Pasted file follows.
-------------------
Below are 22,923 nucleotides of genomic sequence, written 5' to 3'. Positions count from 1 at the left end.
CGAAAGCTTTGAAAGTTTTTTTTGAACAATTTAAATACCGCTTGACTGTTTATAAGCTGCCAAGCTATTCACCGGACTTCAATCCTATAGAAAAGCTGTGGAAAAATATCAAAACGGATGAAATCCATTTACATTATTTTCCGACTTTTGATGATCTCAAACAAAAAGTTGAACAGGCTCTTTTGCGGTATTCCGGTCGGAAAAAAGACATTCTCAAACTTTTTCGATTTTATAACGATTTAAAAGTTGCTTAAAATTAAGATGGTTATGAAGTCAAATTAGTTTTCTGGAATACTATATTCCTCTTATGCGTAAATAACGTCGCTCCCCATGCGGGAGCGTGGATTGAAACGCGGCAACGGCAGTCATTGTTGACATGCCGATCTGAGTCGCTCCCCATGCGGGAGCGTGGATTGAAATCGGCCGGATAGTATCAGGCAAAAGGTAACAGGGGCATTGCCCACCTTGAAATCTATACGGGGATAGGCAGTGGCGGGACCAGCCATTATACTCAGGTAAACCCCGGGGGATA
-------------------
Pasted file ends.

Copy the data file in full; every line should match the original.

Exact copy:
Below are 22,923 nucleotides of genomic sequence, written 5' to 3'. Positions count from 1 at the left end.
CGAAAGCTTTGAAAGTTTTTTTTGAACAATTTAAATACCGCTTGACTGTTTATAAGCTGCCAAGCTATTCACCGGACTTCAATCCTATAGAAAAGCTGTGGAAAAATATCAAAACGGATGAAATCCATTTACATTATTTTCCGACTTTTGATGATCTCAAACAAAAAGTTGAACAGGCTCTTTTGCGGTATTCCGGTCGGAAAAAAGACATTCTCAAACTTTTTCGATTTTATAACGATTTAAAAGTTGCTTAAAATTAAGATGGTTATGAAGTCAAATTAGTTTTCTGGAATACTATATTCCTCTTATGCGTAAATAACGTCGCTCCCCATGCGGGAGCGTGGATTGAAACGCGGCAACGGCAGTCATTGTTGACATGCCGATCTGAGTCGCTCCCCATGCGGGAGCGTGGATTGAAATCGGCCGGATAGTATCAGGCAAAAGGTAACAGGGGCATTGCCCACCTTGAAATCTATACGGGGATAGGCAGTGGCGGGACCAGCCATTATACTCAGGTAAACCCCGGGGGATA